The next time you’re fed-up in a French-speaking country (or French class) and want nothing more than to scream “This sucks!”, keep this mini lesson in mind and think before you shout (especially if you’re in French class).
"Ça suce" does NOT mean "that sucks", as lovers of literal translations would conclude.
sucer = to suck on candy, to suck d***
that sucks = ça craint
Of course, this advice also applies to situations in which you want to say “you suck”. Stay away from “tu suces” and use “t’es nul/chiant” instead.
Top post this week (January 8-13): “Elle est bonne”
First of all, a gigantic thanks to all of my new readers, followers and rebloggers. You guys and gals rock!
Every Saturday, starting today, I will be highlighting the week’s most popular post and responding to any comments associated with that post. Now I know that most of you have resigned yourselves to not learning anything on the weekends, but c’mon: It doesn’t get much better than funny French mixed with cute animal photos.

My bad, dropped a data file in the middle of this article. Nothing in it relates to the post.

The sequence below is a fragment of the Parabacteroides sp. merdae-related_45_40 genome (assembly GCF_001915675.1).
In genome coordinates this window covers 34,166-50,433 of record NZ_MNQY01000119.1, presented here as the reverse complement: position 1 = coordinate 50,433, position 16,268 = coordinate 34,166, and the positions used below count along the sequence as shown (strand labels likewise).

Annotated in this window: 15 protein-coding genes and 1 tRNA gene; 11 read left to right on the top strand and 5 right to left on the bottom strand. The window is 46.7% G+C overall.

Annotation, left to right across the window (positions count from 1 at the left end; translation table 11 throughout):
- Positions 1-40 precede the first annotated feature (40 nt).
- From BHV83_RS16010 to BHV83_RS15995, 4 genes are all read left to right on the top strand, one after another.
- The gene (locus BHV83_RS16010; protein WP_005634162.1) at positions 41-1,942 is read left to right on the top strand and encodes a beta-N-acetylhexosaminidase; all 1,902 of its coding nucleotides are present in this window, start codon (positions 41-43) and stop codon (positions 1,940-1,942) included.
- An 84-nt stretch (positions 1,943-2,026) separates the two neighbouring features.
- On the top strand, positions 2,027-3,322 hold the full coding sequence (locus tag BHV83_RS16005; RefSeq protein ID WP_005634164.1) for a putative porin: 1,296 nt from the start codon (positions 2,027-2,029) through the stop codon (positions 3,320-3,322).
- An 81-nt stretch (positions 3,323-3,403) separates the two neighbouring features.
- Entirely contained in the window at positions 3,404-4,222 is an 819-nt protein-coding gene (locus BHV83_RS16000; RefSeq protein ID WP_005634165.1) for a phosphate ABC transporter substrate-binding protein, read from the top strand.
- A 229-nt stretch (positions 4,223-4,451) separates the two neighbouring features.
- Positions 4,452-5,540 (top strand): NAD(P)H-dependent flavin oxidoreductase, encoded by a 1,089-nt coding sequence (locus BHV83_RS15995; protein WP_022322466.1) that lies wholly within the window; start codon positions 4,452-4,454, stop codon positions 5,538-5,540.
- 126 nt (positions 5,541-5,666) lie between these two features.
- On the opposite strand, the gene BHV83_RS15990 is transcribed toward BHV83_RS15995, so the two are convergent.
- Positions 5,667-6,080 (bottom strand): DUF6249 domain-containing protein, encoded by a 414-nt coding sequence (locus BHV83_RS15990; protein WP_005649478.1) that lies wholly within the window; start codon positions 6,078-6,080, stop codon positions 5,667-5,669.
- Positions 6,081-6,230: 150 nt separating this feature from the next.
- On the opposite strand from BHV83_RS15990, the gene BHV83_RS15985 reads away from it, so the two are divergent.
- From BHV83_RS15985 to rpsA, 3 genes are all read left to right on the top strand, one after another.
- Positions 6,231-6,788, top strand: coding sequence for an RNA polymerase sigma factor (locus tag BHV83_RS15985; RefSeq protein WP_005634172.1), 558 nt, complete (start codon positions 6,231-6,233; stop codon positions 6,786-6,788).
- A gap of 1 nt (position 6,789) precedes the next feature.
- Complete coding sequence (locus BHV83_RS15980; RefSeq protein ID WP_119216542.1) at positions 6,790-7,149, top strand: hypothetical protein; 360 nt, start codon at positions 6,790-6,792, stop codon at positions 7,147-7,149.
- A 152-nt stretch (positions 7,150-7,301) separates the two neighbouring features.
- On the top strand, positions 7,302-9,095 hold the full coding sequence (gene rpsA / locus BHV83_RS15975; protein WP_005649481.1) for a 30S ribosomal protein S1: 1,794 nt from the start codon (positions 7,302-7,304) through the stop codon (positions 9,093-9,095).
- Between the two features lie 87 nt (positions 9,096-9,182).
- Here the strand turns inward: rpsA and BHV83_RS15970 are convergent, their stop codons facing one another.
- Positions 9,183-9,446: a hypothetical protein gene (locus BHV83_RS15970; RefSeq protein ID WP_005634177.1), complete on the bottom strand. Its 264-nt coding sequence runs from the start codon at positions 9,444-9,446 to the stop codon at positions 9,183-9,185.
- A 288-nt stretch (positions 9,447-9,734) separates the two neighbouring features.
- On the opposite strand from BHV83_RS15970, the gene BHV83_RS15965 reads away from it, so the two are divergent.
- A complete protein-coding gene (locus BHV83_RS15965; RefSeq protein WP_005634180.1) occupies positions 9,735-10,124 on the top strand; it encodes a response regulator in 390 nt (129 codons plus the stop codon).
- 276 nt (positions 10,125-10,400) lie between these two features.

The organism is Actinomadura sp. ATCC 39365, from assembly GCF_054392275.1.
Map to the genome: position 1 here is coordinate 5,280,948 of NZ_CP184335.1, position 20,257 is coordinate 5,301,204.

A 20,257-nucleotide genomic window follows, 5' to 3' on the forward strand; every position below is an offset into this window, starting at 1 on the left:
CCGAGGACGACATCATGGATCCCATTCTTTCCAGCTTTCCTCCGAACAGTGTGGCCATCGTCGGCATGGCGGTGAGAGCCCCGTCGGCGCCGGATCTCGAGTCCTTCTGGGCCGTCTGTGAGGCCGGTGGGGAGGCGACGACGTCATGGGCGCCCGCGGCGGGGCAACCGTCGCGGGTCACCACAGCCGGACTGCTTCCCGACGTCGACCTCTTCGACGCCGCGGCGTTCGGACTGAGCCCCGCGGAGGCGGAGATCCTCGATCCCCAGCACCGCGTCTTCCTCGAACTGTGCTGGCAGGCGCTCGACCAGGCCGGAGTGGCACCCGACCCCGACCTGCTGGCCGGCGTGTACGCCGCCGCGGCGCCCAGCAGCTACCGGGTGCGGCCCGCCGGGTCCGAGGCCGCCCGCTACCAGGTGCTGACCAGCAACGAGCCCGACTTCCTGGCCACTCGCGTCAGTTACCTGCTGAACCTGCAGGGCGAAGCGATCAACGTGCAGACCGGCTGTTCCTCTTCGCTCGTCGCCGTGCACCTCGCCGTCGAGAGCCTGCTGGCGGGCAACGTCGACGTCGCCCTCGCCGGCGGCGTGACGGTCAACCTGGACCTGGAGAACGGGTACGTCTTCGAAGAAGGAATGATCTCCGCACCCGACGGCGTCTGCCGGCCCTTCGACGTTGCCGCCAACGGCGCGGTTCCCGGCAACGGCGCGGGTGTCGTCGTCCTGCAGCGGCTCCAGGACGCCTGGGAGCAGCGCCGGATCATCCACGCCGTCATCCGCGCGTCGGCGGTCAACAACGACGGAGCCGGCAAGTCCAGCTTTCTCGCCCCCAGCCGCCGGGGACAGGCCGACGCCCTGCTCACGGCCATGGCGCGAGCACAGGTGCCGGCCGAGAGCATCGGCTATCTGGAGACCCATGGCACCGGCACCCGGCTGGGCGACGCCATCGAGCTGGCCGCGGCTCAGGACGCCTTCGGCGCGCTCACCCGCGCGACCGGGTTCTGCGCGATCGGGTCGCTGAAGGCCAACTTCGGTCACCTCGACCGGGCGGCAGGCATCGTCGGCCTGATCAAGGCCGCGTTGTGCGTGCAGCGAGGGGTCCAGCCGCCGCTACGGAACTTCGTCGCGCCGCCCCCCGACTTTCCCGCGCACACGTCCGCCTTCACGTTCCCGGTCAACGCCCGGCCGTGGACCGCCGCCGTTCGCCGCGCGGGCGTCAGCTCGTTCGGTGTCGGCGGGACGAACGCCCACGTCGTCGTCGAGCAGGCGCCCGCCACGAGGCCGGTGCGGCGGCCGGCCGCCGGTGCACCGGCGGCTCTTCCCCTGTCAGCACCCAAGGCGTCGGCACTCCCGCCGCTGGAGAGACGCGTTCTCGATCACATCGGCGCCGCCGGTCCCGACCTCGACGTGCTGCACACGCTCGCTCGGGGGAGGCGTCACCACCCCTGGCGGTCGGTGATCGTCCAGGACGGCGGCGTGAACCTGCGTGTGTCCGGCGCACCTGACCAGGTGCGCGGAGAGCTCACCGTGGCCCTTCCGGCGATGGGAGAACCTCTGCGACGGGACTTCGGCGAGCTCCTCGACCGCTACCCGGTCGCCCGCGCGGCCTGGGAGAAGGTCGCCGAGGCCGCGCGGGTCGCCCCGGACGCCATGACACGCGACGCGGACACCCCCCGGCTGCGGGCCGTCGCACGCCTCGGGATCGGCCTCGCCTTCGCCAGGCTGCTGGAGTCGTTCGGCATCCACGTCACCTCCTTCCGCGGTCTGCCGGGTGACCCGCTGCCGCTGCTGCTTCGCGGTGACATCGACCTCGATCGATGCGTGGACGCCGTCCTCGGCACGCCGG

tooyoungtobeempty said: “Very nice blog. Though a correction, elle est bonne = she’s hot (as in I would love to f*** her a**). It doesn’t mean that she’s good in bed.
»Yes indeed, you are correct. “She’s good in bed” was my euphemistic way of saying exactly what you point out. The big takeaway here, mes amis, is that “elle est bonne” is a vulgar expression that most girls will not appreciate.
While pronouncing certain English words in a French accent often transforms that word into its French equivalent, this is not always the case. When in doubt, consulting your favorite French-English dictionary is well worth it. Trust me.
On a side note, if you’re actually interested in expressing your affinity for beets,* “J’aime les betteraves” is the phrase you’ll be needing.